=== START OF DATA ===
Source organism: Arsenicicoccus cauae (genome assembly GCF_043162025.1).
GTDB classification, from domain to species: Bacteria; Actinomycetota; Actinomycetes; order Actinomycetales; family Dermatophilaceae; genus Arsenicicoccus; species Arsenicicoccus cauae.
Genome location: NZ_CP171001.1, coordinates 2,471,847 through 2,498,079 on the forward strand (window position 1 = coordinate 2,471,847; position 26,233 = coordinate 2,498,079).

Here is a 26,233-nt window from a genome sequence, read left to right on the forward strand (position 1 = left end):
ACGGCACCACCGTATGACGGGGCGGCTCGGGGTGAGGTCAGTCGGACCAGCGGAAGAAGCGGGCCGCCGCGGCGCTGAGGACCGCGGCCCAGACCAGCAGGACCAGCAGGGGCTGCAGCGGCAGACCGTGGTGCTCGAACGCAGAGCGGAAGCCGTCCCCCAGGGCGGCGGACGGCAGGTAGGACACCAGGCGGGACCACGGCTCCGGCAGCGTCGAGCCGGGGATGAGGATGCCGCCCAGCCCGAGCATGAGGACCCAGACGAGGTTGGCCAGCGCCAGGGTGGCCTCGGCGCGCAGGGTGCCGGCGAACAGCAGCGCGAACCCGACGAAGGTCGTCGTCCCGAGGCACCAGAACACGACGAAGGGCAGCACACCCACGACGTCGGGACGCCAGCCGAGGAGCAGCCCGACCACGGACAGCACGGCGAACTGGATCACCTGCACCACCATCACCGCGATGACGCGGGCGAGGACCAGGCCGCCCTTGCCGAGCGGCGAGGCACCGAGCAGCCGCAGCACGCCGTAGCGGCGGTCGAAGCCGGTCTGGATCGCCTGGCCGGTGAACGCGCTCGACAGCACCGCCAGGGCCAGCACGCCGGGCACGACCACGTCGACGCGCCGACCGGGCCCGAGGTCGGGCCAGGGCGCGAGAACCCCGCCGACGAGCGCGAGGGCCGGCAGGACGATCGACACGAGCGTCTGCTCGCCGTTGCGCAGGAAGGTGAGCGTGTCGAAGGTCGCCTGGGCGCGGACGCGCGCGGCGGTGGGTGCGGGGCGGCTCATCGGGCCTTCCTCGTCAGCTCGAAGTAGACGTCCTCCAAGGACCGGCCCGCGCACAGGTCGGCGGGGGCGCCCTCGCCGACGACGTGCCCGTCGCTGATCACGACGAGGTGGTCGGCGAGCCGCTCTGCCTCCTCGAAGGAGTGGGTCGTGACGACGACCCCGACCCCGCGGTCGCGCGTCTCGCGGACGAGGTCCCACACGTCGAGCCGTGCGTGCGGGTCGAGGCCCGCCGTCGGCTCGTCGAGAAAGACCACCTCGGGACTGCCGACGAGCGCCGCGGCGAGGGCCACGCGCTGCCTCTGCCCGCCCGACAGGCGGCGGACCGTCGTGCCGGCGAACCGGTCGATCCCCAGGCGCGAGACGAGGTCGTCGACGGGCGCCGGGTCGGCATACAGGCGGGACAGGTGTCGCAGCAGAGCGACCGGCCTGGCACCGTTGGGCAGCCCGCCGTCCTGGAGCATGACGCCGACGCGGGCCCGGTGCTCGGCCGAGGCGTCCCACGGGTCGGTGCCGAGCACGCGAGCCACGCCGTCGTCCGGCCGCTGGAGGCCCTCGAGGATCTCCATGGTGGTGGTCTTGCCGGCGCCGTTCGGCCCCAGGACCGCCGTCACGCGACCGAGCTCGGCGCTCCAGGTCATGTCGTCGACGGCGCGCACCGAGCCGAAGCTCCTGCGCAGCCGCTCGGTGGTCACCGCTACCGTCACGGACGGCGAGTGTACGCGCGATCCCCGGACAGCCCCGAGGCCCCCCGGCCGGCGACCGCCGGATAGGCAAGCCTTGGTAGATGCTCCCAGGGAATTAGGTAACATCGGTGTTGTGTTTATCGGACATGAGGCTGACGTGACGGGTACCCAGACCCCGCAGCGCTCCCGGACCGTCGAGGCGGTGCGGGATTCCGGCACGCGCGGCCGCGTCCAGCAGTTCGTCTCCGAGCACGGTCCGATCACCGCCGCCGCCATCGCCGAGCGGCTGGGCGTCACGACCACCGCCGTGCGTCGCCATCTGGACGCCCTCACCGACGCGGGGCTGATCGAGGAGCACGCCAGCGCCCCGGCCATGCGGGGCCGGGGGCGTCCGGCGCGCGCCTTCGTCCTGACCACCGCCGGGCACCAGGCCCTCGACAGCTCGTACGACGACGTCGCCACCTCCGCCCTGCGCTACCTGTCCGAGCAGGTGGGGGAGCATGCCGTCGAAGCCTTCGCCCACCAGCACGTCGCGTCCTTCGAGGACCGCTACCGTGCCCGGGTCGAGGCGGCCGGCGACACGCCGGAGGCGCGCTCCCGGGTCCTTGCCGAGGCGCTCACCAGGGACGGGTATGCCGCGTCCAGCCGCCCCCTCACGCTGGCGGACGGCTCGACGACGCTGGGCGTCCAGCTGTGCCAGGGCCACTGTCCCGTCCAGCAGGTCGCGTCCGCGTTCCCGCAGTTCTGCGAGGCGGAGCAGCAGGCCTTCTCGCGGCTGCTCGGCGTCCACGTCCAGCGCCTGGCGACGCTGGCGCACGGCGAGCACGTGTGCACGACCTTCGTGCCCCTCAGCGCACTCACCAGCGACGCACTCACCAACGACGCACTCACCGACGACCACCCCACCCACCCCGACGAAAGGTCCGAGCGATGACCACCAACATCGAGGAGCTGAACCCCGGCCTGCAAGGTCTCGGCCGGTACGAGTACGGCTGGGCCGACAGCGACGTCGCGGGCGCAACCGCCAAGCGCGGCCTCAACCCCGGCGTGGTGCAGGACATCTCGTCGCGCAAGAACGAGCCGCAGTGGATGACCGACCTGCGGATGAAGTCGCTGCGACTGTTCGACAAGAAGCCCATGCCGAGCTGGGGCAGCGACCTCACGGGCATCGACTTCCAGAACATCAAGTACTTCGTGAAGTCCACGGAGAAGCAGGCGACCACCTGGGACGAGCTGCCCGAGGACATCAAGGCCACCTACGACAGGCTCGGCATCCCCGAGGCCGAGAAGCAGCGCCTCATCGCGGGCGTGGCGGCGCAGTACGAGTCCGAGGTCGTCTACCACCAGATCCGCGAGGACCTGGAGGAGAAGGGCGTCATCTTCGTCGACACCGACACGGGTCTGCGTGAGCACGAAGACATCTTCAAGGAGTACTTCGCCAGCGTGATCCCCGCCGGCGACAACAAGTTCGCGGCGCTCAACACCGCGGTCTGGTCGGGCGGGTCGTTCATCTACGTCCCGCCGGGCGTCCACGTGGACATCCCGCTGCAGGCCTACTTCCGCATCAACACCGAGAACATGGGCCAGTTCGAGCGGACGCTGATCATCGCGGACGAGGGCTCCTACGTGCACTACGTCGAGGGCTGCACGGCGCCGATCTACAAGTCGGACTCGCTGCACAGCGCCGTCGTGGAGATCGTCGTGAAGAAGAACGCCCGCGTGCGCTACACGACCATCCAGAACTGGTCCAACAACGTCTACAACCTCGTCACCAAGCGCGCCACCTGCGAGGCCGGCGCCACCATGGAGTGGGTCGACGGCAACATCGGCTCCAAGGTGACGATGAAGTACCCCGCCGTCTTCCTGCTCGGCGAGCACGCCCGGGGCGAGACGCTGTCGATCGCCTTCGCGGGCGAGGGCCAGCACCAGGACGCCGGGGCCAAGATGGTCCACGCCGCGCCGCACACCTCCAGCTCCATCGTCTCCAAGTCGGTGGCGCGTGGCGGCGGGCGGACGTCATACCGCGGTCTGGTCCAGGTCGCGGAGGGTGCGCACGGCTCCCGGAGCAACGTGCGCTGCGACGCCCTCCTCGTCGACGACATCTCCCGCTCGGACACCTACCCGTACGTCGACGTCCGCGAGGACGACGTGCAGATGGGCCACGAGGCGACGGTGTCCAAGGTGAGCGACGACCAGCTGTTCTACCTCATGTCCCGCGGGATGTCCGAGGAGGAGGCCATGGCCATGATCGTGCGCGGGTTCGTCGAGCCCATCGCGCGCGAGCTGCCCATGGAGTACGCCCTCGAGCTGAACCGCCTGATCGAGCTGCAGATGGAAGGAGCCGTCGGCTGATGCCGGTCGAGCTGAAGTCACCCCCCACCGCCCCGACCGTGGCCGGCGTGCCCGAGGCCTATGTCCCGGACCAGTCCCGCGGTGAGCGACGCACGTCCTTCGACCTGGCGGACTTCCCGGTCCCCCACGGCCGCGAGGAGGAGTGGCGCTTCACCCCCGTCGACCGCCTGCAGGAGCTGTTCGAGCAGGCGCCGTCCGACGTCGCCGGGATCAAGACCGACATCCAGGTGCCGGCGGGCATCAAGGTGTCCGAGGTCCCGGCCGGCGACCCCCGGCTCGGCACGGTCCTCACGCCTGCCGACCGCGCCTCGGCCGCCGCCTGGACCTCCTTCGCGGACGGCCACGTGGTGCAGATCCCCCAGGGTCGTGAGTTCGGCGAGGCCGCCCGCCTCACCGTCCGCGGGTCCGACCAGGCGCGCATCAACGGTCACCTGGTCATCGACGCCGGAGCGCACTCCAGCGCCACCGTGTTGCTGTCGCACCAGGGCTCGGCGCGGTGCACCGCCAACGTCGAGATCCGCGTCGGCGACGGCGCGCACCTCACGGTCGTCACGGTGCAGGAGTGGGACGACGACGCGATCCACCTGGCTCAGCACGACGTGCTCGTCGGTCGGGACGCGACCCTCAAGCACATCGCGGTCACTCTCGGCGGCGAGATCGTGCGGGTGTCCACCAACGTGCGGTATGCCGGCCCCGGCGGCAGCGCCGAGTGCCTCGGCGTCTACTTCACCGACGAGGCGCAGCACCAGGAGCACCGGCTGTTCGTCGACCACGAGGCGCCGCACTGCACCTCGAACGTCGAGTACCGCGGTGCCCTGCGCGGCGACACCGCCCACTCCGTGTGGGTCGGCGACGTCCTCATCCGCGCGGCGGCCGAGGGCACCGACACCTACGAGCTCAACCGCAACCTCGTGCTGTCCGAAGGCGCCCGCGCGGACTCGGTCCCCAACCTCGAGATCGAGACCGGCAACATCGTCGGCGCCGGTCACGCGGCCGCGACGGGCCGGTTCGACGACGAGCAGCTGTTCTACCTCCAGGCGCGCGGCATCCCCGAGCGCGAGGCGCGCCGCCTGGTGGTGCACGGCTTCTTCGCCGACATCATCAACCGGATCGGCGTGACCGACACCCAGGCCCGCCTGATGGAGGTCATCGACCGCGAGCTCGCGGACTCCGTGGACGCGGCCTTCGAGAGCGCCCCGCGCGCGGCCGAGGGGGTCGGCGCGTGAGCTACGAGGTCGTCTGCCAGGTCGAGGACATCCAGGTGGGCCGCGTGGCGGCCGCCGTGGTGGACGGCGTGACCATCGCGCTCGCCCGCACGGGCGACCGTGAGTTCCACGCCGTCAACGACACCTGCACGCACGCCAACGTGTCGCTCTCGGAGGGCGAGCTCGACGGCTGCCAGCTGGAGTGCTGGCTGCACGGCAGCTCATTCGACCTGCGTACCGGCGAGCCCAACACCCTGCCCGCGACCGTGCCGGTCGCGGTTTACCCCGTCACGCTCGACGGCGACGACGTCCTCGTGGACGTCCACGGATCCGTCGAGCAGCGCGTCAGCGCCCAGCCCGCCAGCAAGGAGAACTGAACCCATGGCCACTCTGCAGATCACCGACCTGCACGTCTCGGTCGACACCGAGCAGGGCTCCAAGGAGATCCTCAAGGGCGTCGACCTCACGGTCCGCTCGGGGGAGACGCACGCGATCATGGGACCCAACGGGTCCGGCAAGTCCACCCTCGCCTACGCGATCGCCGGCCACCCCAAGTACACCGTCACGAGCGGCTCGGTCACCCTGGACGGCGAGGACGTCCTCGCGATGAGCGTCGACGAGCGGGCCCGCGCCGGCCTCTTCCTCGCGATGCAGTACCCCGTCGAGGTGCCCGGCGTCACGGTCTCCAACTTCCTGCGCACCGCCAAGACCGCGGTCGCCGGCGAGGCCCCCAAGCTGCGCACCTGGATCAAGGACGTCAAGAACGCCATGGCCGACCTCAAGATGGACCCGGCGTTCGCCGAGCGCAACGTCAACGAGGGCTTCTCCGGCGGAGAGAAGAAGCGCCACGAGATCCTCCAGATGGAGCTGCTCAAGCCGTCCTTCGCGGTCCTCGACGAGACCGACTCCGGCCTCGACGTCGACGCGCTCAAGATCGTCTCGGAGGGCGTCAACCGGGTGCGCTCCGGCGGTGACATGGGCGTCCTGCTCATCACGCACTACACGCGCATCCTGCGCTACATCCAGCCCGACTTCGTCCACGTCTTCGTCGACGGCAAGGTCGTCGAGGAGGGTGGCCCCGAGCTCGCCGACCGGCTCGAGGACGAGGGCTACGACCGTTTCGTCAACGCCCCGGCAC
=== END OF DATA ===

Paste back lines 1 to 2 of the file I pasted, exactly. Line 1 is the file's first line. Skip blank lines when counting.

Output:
Source organism: Arsenicicoccus cauae (genome assembly GCF_043162025.1).
GTDB classification, from domain to species: Bacteria; Actinomycetota; Actinomycetes; order Actinomycetales; family Dermatophilaceae; genus Arsenicicoccus; species Arsenicicoccus cauae.